Dopamine axon population Ca signals in the striatum during odor cue- and reward-based choice tasks in mice
Watabe-Uchida, Mitsuko; Tsutsui-Kimura, Iku; Matsumoto, Hideyuki; Uchida, Naoshige (2020), Dopamine axon population Ca signals in the striatum during odor cue- and reward-based choice tasks in mice, Dryad, Dataset, https://doi.org/10.5061/dryad.pg4f4qrmf
Dopamine axon activity in the ventral, dorsomedial, and dorsolateral striatum was recorded, while mice performed a perceptual and value-based decision-making task. In one experiment, thirsty mice performed a perceptual decision-making task using mixtures of odor A and B (100/0, 90/10, 65/35, 35/65, 10/90, 0/100), in which identity of a dominant odor determined an available water port, and odor C which signaled no outcome. A fixed amount of water was always delivered with a correct choice. In the next experiment, mice performed a perceptual and value-based decision-making task using mixtures of odor A and B (100/0, 65/35, 35/65, 0/100), in which identity of a dominant odor determined an available water port, with probabilistic water reward. In this task, a fixed amount of water was delivered in block 1, and then in block 2, one water port delivered big or medium size of water in a pseudo-random order, and another water port delivered medium or small size of water in a pseudo-random order. In both tasks, odor-water port (left or right) rule was held constant throughout training and recording in each animal.
Fiber fluorometry (photometry) was performed as previously reported (Menegas et al., 2018) with a few modification. The optic fiber (400 µm diameter, Doric Lenses) allows chronic, stable, minimally disruptive access to deep brain regions and interfaces with a flexible patch cord (Doric Lenses, Canada) on the skull surface to simultaneously deliver excitation light (473 nm, Laserglow Technologies, Canada; 561 nm, Opto Engine LLC, UT) and collect GCaMP and tdTomato fluorescence emissions. Activity-dependent fluorescence emitted by cells in the vicinity of the implanted fiber’s tip was spectrally separated from the excitation light using a dichroic, passed through a single band filter, and focused onto a photodetector connected to a current preamplifier (SR570, Stanford Research Systems, CA). During recording, optic fibers were connected to a magnetic patch cable (Doric Lesnses, MFP_400/430) which delivered excitation light (473 nm and 561 nm) and collected all emitted light. The emitted light was subsequently filtered using a 493/574 nm beam-splitter (Semrock, NY) followed by a 500 ± 20 nm (Chroma, VT) and 661 ± 20 nm (Semrock, NY) bandpass filters and collected by a photodetector (FDS10x10 silicone photodiode, Thorlabs, NJ) connected to a current preamplifier (SR570, Stanford Research Systems, CA). This preamplifier output a voltage signal which was collected by a NIDAQ board (National Instruments, TX) and Labview software (National Instruments, TX).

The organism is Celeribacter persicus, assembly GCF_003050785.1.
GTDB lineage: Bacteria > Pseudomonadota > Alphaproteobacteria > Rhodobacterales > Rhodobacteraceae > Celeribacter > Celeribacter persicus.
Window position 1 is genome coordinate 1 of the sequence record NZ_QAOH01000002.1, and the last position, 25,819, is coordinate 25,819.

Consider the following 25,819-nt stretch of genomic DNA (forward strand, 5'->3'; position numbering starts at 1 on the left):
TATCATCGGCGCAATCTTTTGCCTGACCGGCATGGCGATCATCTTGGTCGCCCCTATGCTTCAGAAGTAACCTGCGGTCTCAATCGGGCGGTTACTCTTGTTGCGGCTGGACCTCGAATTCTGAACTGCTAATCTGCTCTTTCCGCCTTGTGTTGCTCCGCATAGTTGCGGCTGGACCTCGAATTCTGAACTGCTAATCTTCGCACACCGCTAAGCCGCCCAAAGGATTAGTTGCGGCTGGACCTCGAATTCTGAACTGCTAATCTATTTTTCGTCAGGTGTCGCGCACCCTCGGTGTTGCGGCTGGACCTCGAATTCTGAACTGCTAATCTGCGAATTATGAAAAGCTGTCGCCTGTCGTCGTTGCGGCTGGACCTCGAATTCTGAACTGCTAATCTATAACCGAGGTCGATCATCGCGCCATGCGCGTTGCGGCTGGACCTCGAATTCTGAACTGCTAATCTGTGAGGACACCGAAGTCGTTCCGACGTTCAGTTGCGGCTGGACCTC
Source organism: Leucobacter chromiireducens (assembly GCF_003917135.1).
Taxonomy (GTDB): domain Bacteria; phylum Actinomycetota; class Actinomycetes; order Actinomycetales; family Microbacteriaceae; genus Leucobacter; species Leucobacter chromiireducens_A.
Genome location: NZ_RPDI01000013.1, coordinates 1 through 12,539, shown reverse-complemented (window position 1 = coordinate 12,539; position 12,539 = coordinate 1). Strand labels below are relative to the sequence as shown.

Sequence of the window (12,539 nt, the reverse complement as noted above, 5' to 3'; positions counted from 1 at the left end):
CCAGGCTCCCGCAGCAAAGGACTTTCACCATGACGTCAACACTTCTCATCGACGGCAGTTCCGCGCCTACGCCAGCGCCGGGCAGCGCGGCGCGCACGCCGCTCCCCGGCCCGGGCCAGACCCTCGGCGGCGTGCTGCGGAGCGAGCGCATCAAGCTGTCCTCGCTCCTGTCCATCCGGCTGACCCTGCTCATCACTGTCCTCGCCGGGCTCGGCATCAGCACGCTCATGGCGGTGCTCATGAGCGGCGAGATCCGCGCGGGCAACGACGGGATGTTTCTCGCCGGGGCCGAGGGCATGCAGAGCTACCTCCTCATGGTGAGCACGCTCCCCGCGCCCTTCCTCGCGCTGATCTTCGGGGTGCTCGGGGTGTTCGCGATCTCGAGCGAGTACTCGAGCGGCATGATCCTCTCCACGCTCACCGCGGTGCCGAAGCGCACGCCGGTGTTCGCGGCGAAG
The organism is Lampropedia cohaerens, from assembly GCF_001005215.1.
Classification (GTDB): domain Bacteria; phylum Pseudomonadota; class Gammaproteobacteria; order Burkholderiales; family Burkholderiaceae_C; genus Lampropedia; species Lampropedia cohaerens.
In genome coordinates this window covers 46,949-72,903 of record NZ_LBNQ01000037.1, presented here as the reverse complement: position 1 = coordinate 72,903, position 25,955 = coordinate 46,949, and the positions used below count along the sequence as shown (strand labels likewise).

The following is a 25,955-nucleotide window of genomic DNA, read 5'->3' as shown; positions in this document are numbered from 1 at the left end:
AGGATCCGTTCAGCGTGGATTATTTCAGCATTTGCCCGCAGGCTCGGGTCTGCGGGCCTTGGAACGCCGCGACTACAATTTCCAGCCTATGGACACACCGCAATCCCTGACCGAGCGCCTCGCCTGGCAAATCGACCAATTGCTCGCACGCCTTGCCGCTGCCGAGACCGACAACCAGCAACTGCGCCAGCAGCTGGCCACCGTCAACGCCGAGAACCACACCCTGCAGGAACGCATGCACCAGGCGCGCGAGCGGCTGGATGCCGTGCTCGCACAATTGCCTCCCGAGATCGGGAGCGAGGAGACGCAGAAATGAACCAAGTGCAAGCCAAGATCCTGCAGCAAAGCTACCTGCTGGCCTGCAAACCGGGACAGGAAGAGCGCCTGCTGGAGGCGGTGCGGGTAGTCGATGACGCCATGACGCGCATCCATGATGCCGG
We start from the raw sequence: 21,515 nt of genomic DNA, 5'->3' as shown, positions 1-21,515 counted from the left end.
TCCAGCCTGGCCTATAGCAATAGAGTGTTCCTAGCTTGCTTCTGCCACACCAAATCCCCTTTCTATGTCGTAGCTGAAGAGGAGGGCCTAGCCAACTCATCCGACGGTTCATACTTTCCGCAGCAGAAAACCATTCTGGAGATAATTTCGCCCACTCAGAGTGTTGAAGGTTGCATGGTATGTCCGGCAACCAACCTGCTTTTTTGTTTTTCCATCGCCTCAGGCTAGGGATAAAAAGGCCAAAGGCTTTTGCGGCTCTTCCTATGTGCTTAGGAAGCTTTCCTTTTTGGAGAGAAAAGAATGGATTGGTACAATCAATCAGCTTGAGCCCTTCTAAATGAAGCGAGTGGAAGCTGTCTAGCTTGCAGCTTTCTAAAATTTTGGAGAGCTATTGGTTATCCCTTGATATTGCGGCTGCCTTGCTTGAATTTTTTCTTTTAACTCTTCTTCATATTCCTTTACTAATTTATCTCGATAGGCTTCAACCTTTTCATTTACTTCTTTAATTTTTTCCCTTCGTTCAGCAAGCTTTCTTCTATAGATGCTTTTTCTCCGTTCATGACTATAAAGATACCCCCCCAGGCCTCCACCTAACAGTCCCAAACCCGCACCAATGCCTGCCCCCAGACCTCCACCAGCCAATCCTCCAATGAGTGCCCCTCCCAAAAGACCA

To synchronize behavioral events and fluorometry signals, TTL signals were sent every 10 s from a computer that was used to control and record task events using Labview, to a NIDAQ board that collects fluorometry voltage signals. GCaMP and tdTom signals were collected as voltage measurements from current preamplifiers. Green and red signals were cleaned by removing 60Hz noise with bandstop FIR filter 58-62Hz and smoothing with moving average of signals in 50ms. The global change within a session was normalized using a moving median of 100s. Then, the correlation between green and red signals during ITI was examined by linear regression. If the correlation is significant (p<0.05), fitted tdTom signals were subtracted from green signals.
Mice were first trained only with pure odors and with the same amounts of water reward (~6 ul). After mice achieved greater than 90% accuracy, mice received a surgery for viral injection and fiber implantation. Following a 1-week recovery period, mice received re-training and then, mixtures of odor A and B (100/0, 90/10, 65/35, 35/65, 10/90, 0/100) were gradually introduced. After the accuracy of all the mixture odors achieved more than 50%, neuronal recording with fiber fluorometry was performed for 5 sessions. Subsequently, a task with different amounts of water was introduced. Mixtures of odor A and B (100/0, 65/35, 35/65, 0/100) but no odor C were used in this task. Each recording session started with 88-120 trials with an equal amount of water (~6 ul, the standard amount) in the first block to calibrate any potential bias on the day. In the second block, different amounts of reward were delivered in each water port. In order to make the water amounts unpredictable, one water port delivered big or medium size of water (2.2 and 0.8 times of the standard, ~13.2 and 4.8 ml, BIG side) in a pseudo-random order, and another water port delivered medium or small size of water (0.8 and 0.2 times of the standard, ~4.8 and 1.2 ml, SMALL side) in a pseudo-random order. Block 2 continued for 200 trials or until the end of recording sessions, whichever came earlier. A mouse performed 134.3 ± 3.4 (mean ± SEM) trials in block 2. The water condition (BIG or SMALL) was assigned to a left or right water port in a pseudo-random order across sessions. Recording was conducted for 40 min every other day to avoid potential bleaching. On days with no recording, animals were trained with pure odors A and B with the standard amount of water.
Japan Society for the Promotion of Science
Japan Science and Technology Agency
National Institute of Mental Health, Award: R01MH095953
National Institute of Mental Health, Award: R01NS108740
National Institute of Mental Health, Award: R01MH110404
National Institute of Mental Health, Award: R01MH101207